When/how do you speak to the professor?


When do I speak to the professor?
When students are having trouble in the class, almost always they wait too long before they turn to the professor.

On the other hand, you should not turn to the professor the moment you start having problems.

College is where you learn to become independent of others, that is you learn how to learn. And so to turn to the professor right away is premature, you have to try to get the material on your own or in your group.

But if your normal ways of studying are not working, if you have tried new ways to study and they are not working, if you have worked in your group and you still do not understand - then it is time to talk to the professor.

And this cannot be too far into the semester. You cannot go to the professor toward the end of the semester and say "I am having trouble in the class" when you have been in trouble all semester.

Most courses at the college level are not focused on things to memorize, rather the course is designed to change the way you think, the way you view the world. And to do that you will need lots of practice.

So the moment you start to have trouble, you give it your top priority. You work on how to study well in this course, you try new things and old things, you work on your own, you work in groups, you ask if the college provides tutors. You try everything. Some things to try are given on the sites referenced on the main study page. And your campus may have more resources.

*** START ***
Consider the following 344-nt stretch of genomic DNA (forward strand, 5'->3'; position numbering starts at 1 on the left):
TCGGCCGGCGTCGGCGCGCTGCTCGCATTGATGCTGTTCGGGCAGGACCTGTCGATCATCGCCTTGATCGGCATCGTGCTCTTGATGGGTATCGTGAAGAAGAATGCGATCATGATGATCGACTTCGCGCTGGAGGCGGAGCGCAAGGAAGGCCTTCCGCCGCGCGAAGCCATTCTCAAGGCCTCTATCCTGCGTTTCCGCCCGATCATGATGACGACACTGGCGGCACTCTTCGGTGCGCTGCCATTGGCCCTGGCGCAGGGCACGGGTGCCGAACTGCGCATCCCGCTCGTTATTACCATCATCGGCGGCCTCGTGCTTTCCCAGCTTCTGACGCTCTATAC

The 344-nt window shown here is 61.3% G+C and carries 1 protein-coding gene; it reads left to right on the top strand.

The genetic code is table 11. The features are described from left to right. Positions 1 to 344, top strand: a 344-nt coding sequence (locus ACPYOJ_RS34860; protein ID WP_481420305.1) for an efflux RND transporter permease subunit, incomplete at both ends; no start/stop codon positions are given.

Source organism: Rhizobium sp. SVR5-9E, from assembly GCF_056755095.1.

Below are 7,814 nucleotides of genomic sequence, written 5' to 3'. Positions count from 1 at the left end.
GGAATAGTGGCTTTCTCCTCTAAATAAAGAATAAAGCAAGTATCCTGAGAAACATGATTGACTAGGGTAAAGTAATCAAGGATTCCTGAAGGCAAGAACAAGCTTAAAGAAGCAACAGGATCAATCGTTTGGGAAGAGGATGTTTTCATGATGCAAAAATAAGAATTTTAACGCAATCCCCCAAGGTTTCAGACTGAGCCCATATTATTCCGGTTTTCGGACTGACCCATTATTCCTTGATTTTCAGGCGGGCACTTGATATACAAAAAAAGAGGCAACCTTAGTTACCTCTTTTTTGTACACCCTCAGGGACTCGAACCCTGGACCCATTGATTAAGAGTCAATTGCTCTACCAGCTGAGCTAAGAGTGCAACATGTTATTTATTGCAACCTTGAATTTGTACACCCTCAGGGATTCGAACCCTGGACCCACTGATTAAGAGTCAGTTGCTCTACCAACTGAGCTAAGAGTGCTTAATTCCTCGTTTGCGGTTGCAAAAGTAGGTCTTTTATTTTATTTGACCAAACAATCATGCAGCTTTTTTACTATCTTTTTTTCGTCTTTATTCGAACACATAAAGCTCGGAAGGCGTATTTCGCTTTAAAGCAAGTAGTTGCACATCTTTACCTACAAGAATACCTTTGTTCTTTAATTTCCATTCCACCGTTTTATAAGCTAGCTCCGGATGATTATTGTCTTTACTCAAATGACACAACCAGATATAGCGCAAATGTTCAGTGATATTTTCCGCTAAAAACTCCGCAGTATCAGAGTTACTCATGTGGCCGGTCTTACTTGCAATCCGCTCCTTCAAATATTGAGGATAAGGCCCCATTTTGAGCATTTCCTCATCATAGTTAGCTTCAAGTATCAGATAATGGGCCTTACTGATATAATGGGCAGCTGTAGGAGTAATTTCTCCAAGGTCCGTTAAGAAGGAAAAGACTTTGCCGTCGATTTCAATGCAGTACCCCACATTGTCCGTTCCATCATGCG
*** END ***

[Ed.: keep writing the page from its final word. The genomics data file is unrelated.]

Generally, in most semster long classes, you cannot afford to be lost for more than a week or two before paying a substantial penalty. So after trying all you can, if you still don't get it, go speak to the professor.

How do you speak to the professor?

Actually speaking to the teacher is not a big deal. Most will want to work with you so that you will do well in the course.

But you have to do your work before going.

Do not show up and just say "I don't understand."

Be ready to talk in detail about what you specifically do not understand about the material, about what is expected. It will help if you have worked on the lecture notes or the problems and you can show how you are approaching things. Be sure that you have written things neatly, clearly, fully - so that the teacher can follow what you are doing and how you are thinking of the problem.

Also be ready to talk about how you are studying. Unfortunately, most faculty may not be able to offer advice on study techniques but some can, or will be able to direct you to campus resources.

Go during office hours if you can. But if you cannot then explain why you cannot and ask what would be a good time to come in.

Do not expect a faculty member to be available the moment you walk through the door. Most will try to accommodate you but whole chunks of their time are already committed.

If you are in a study group and several of you are having the same problem then see if the professor can meet with several of you at a time.

Back to INTRODUCTORY PHYSICS:A Learner's Guide

Last updated 4/21/2008.